Recap: DemoCamp Edmonton 44

Edmonton’s 44th DemoCamp took place on Tuesday night at the Centennial Centre for Interdisciplinary Sciences (CCIS) on the University of Alberta campus. It was the first DemoCamp of 2019. You can see my recap of DemoCamp Edmonton 43 here.

DemoCamp Edmonton 44

If you’re new to DemoCamp, here’s what it’s all about:

“DemoCamp brings together developers, creatives, entrepreneurs and investors to share what they’ve been working on and to find others in the community interested in similar topics. For presenters, it’s a great way to get feedback on what you’re building from peers and the community, all in an informal setting. Started back in 2008, DemoCamp Edmonton has steadily grown into one of the largest in the country, with over 200 people attending each event. The rules for DemoCamp are simple: 7 minutes to demo real, working products, followed by a few minutes for questions, and no slides allowed.”

Here’s my Twitter thread for the event. We had six demos, in order of appearance:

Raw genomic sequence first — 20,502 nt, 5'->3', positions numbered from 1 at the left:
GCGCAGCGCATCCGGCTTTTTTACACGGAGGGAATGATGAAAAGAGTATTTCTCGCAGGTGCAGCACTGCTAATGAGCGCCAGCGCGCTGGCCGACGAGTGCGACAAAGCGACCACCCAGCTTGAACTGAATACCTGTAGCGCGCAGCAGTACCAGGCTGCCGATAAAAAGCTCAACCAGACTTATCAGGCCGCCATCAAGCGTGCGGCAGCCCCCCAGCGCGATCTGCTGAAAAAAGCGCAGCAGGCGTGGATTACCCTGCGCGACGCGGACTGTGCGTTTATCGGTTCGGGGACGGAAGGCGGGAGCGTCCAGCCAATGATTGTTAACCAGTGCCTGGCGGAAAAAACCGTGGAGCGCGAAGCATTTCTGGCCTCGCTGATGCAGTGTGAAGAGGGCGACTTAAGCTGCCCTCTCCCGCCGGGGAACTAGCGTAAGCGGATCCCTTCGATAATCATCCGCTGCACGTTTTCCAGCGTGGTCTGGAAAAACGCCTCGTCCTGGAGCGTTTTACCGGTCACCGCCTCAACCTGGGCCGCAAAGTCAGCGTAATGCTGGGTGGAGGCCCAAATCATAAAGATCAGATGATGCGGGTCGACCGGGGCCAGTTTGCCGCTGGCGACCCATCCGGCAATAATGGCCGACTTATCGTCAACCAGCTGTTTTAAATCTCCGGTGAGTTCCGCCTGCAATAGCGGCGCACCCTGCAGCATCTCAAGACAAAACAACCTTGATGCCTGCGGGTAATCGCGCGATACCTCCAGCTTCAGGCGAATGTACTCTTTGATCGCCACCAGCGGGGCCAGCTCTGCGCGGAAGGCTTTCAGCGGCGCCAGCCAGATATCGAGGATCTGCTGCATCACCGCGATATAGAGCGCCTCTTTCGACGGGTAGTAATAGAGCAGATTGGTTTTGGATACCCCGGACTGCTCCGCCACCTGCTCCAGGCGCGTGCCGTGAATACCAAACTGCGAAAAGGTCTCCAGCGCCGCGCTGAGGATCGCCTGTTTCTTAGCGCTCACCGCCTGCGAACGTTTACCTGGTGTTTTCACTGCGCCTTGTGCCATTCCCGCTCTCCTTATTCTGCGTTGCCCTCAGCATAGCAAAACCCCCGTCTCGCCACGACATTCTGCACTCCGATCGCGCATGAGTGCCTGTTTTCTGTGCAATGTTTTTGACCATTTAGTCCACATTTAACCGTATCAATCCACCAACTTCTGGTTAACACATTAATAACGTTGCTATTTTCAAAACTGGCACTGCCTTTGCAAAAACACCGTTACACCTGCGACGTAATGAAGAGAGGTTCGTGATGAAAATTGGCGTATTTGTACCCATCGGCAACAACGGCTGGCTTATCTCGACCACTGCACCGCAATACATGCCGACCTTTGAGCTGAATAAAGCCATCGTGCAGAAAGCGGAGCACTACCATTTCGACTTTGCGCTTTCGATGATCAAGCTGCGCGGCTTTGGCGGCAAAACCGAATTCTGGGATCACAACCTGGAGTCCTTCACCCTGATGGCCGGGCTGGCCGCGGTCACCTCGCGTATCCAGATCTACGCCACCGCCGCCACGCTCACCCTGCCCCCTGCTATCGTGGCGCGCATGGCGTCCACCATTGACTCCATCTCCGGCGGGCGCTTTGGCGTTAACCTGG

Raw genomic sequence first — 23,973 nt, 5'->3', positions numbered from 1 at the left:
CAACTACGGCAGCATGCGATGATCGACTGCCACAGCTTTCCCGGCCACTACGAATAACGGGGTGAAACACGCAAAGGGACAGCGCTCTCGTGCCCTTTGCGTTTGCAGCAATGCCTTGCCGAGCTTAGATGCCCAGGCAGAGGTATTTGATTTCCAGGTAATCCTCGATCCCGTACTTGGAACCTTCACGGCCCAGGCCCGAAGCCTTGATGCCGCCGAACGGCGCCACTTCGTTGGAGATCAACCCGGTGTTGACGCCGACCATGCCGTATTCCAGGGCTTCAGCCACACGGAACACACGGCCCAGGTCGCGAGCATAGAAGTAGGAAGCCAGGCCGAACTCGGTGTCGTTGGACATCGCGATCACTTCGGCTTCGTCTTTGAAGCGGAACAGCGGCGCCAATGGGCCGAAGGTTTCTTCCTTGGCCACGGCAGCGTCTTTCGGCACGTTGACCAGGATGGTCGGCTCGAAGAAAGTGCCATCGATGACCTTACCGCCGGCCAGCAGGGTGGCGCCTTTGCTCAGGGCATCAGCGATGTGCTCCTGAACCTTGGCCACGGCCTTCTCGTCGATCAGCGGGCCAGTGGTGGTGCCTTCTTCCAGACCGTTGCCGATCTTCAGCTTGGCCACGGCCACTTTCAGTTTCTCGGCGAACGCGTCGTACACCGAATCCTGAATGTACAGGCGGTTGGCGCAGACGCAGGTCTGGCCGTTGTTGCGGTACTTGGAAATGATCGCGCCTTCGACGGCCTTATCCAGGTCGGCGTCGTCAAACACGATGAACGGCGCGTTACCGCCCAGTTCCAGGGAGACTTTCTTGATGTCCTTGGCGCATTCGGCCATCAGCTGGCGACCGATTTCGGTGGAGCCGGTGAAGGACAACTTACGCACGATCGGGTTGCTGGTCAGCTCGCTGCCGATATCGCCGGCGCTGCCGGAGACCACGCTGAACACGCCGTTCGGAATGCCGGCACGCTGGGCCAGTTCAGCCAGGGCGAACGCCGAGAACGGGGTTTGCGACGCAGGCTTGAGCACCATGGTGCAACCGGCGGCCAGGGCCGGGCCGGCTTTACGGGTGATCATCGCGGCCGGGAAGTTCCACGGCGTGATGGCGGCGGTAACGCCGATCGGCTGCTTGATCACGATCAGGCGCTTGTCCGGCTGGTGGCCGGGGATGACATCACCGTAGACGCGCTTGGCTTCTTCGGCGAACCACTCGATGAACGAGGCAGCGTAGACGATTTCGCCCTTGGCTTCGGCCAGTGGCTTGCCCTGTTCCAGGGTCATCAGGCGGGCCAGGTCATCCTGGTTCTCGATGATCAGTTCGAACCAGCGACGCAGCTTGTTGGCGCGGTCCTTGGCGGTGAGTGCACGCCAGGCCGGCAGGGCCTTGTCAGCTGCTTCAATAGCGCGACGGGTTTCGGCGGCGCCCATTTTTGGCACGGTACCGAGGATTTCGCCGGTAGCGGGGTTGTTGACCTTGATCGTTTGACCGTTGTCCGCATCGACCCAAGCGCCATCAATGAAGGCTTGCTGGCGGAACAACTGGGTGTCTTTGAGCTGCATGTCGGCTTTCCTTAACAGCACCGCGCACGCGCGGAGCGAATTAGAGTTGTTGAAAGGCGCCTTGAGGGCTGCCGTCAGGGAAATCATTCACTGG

CleanNow is aiming to be the Uber for house cleaning. They launched in early December and now have more than 400 active customers over the last 30 days. CleanNow is trying to solve the problem of finding a reliable house cleaner, so they demoed some of the features that support that. The backend is written in Code Igniter and they have a PHP API. Payments are done in-app with Stripe. CleanNow is launching next in Calgary, hopefully in March.

The World’s Opinion, or two for short, was inspired by election polls and how inaccurate they can be. “Everyone has a phone so why can’t we get a sense of what people are thinking?” Noah said. The app is currently iOS only (built in Swift from scratch) and allows users to vote on questions by swiping left or right, to ignore or skip questions by swiping up, and to save a question for later by swiping down. The question editor looks like the Instagram story interface and allows for thumbs up/down or two-choice questions. Everyone can see the breakdown of responses for a question, including some basic demographics like gender. The backend uses Google Firebase, and Noah said he’ll probably do an Android version at some point.